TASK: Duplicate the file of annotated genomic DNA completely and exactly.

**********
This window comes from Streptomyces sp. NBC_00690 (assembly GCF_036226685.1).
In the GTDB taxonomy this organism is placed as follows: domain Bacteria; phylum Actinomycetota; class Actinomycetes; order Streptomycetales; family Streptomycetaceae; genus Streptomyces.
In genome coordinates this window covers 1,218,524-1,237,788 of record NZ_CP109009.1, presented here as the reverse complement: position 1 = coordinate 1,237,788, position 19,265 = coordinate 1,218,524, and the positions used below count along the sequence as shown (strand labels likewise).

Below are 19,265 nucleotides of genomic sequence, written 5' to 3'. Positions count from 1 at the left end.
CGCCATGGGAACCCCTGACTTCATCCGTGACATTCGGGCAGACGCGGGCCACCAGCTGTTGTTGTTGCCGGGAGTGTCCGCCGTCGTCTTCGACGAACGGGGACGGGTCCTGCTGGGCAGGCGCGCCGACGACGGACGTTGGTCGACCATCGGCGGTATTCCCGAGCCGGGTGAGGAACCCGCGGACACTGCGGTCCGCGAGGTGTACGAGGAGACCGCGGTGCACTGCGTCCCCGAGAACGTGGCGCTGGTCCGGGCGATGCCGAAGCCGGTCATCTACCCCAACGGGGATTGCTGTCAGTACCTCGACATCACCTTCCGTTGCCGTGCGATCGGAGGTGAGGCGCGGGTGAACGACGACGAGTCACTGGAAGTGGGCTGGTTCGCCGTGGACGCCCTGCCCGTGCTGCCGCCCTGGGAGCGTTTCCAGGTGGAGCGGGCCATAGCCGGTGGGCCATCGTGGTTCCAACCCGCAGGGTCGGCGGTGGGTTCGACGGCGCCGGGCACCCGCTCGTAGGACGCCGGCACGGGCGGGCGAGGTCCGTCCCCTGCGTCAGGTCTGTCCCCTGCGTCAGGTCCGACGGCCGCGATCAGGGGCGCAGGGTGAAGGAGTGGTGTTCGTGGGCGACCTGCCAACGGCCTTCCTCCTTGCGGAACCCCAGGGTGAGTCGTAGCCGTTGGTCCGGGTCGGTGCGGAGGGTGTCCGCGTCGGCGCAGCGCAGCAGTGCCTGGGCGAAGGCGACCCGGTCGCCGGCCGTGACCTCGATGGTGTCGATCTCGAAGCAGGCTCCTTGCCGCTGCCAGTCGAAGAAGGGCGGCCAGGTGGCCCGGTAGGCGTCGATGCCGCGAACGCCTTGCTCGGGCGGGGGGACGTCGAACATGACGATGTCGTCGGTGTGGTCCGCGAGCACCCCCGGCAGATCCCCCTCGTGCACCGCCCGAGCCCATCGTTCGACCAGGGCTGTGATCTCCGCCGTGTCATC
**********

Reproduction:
This window comes from Streptomyces sp. NBC_00690 (assembly GCF_036226685.1).
In the GTDB taxonomy this organism is placed as follows: domain Bacteria; phylum Actinomycetota; class Actinomycetes; order Streptomycetales; family Streptomycetaceae; genus Streptomyces.
In genome coordinates this window covers 1,218,524-1,237,788 of record NZ_CP109009.1, presented here as the reverse complement: position 1 = coordinate 1,237,788, position 19,265 = coordinate 1,218,524, and the positions used below count along the sequence as shown (strand labels likewise).

Below are 19,265 nucleotides of genomic sequence, written 5' to 3'. Positions count from 1 at the left end.
CGCCATGGGAACCCCTGACTTCATCCGTGACATTCGGGCAGACGCGGGCCACCAGCTGTTGTTGTTGCCGGGAGTGTCCGCCGTCGTCTTCGACGAACGGGGACGGGTCCTGCTGGGCAGGCGCGCCGACGACGGACGTTGGTCGACCATCGGCGGTATTCCCGAGCCGGGTGAGGAACCCGCGGACACTGCGGTCCGCGAGGTGTACGAGGAGACCGCGGTGCACTGCGTCCCCGAGAACGTGGCGCTGGTCCGGGCGATGCCGAAGCCGGTCATCTACCCCAACGGGGATTGCTGTCAGTACCTCGACATCACCTTCCGTTGCCGTGCGATCGGAGGTGAGGCGCGGGTGAACGACGACGAGTCACTGGAAGTGGGCTGGTTCGCCGTGGACGCCCTGCCCGTGCTGCCGCCCTGGGAGCGTTTCCAGGTGGAGCGGGCCATAGCCGGTGGGCCATCGTGGTTCCAACCCGCAGGGTCGGCGGTGGGTTCGACGGCGCCGGGCACCCGCTCGTAGGACGCCGGCACGGGCGGGCGAGGTCCGTCCCCTGCGTCAGGTCTGTCCCCTGCGTCAGGTCCGACGGCCGCGATCAGGGGCGCAGGGTGAAGGAGTGGTGTTCGTGGGCGACCTGCCAACGGCCTTCCTCCTTGCGGAACCCCAGGGTGAGTCGTAGCCGTTGGTCCGGGTCGGTGCGGAGGGTGTCCGCGTCGGCGCAGCGCAGCAGTGCCTGGGCGAAGGCGACCCGGTCGCCGGCCGTGACCTCGATGGTGTCGATCTCGAAGCAGGCTCCTTGCCGCTGCCAGTCGAAGAAGGGCGGCCAGGTGGCCCGGTAGGCGTCGATGCCGCGAACGCCTTGCTCGGGCGGGGGGACGTCGAACATGACGATGTCGTCGGTGTGGTCCGCGAGCACCCCCGGCAGATCCCCCTCGTGCACCGCCCGAGCCCATCGTTCGACCAGGGCTGTGATCTCCGCCGTGTCATC